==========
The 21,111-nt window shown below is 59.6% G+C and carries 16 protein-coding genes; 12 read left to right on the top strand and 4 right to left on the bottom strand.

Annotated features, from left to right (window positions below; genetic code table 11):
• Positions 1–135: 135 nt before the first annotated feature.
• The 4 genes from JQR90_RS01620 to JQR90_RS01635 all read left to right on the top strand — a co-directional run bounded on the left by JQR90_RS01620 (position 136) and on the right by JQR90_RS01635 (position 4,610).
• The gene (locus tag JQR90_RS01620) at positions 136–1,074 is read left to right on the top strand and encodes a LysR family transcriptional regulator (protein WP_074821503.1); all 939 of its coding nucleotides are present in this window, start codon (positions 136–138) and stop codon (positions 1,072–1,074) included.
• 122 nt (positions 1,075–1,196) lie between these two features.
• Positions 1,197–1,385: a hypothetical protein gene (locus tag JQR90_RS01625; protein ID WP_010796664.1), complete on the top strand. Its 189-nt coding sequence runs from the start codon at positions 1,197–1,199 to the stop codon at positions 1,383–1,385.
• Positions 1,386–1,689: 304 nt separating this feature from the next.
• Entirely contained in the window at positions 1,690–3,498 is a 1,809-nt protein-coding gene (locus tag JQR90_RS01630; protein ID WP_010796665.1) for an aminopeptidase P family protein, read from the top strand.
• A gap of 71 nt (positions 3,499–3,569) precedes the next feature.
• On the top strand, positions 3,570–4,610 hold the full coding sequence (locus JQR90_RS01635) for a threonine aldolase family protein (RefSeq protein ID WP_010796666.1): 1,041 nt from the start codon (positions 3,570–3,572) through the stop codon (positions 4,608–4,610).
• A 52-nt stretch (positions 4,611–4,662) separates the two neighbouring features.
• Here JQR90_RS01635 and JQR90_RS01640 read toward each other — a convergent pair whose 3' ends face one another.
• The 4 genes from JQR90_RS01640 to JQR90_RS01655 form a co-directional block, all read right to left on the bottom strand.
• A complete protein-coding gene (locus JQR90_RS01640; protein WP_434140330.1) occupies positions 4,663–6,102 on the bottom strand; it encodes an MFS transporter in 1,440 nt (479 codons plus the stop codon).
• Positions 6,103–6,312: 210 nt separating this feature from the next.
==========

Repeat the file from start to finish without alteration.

The 21,111-nt window shown below is 59.6% G+C and carries 16 protein-coding genes; 12 read left to right on the top strand and 4 right to left on the bottom strand.

Annotated features, from left to right (window positions below; genetic code table 11):
• Positions 1–135: 135 nt before the first annotated feature.
• The 4 genes from JQR90_RS01620 to JQR90_RS01635 all read left to right on the top strand — a co-directional run bounded on the left by JQR90_RS01620 (position 136) and on the right by JQR90_RS01635 (position 4,610).
• The gene (locus tag JQR90_RS01620) at positions 136–1,074 is read left to right on the top strand and encodes a LysR family transcriptional regulator (protein WP_074821503.1); all 939 of its coding nucleotides are present in this window, start codon (positions 136–138) and stop codon (positions 1,072–1,074) included.
• 122 nt (positions 1,075–1,196) lie between these two features.
• Positions 1,197–1,385: a hypothetical protein gene (locus tag JQR90_RS01625; protein ID WP_010796664.1), complete on the top strand. Its 189-nt coding sequence runs from the start codon at positions 1,197–1,199 to the stop codon at positions 1,383–1,385.
• Positions 1,386–1,689: 304 nt separating this feature from the next.
• Entirely contained in the window at positions 1,690–3,498 is a 1,809-nt protein-coding gene (locus tag JQR90_RS01630; protein ID WP_010796665.1) for an aminopeptidase P family protein, read from the top strand.
• A gap of 71 nt (positions 3,499–3,569) precedes the next feature.
• On the top strand, positions 3,570–4,610 hold the full coding sequence (locus JQR90_RS01635) for a threonine aldolase family protein (RefSeq protein ID WP_010796666.1): 1,041 nt from the start codon (positions 3,570–3,572) through the stop codon (positions 4,608–4,610).
• A 52-nt stretch (positions 4,611–4,662) separates the two neighbouring features.
• Here JQR90_RS01635 and JQR90_RS01640 read toward each other — a convergent pair whose 3' ends face one another.
• The 4 genes from JQR90_RS01640 to JQR90_RS01655 form a co-directional block, all read right to left on the bottom strand.
• A complete protein-coding gene (locus JQR90_RS01640; protein WP_434140330.1) occupies positions 4,663–6,102 on the bottom strand; it encodes an MFS transporter in 1,440 nt (479 codons plus the stop codon).
• Positions 6,103–6,312: 210 nt separating this feature from the next.